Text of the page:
As the history of Malaga is not exactly short, the city has had time to collect memories of other times and other settlers. Nowadays, and all at the one time we can see Roman and Arabs remains, and we can also see Medieval, and Renaissance works.
But the Málaga capital also joined the enlightened times when the moment arrived, and that happened in the eighteenth century, with its desire to brighten up everything. The house of the Consulate is an architectural summary of those breakthrough days, and perhaps to get here, you have passed through Larios Street and the Cafe Chinitas, the one in which almost a century ago was frequented by famous characters like La Niña de Los Peines, a well-known flamenco singer and Garcia Lorca.
But whichever way you may have come from, what you can see in front of you is a piece of history of Málaga in grey stone and a Baroque and Neoclassical style. At first sight, it may not seem too impressive, but if you look at the low relief on the lintel of the entrance, you will be able to imagine the philosophies that were in vogue at the time. It represents a midwife assisting a young man, and the moral teaching is that the city helps those who strive and denies it to those who don’t work hard.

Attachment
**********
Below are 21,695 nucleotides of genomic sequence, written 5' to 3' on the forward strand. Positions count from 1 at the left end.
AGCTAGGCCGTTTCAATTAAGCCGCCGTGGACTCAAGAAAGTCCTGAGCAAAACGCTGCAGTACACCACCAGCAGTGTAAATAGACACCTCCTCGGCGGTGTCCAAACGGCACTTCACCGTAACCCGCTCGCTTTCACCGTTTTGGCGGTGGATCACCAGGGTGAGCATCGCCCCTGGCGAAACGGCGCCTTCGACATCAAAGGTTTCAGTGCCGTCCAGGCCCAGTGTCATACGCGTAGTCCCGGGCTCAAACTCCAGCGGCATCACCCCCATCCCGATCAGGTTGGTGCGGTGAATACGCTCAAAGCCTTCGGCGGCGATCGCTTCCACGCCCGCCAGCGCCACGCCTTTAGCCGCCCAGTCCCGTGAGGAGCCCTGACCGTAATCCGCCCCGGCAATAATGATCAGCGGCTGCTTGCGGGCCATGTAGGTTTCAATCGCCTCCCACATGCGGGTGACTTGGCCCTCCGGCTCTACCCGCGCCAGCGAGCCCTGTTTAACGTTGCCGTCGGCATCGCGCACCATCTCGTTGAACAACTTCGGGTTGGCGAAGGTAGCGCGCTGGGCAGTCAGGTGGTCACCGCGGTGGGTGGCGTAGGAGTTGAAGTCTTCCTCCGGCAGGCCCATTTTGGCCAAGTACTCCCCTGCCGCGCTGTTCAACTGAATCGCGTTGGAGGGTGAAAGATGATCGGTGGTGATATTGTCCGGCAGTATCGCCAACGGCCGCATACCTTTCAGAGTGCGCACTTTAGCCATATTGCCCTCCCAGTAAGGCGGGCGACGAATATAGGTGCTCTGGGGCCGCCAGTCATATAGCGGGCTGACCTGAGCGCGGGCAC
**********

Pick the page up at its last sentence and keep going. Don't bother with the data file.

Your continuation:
The house belonged to the Jesuits, but in 1767, it went to the hands of someone more of the taste of King Carlos III, a friend of enlighten ideas and with little sympathy for the members of the order which he ended throwing out of the country. It seems that the monarch didn’t like the Jesuit’s intrigues and the ideas that, perhaps, they put in the head of some influential characters. Such ideas like God could forgive a tyrannicide and that to kill an unfair king was not a bad thing to divine eyes.
So the building was handed over to the harvesters of the diocese of Málaga and their house of mutual help because the first thing that the state needed was farmers who took advantage of the agricultural land and fed the population. Years later, the house would become the headquarters of the Consulate of the Sea, and that is why it is called like this today.
After the death of Carlos III, his son would continue putting it at the service of somewhat anticlerical institutions and more progressive, like The Economic Society of the Friends of the Country. Although, before going to a better place, the old monarch still had time to get involved in other business overseas, supporting the formation of what also wanted to be an enlightened democracy.
That, in any case, is a story that has more to do with the Gálvez Museum, about which you should listen to our audio guide if you have not already done so…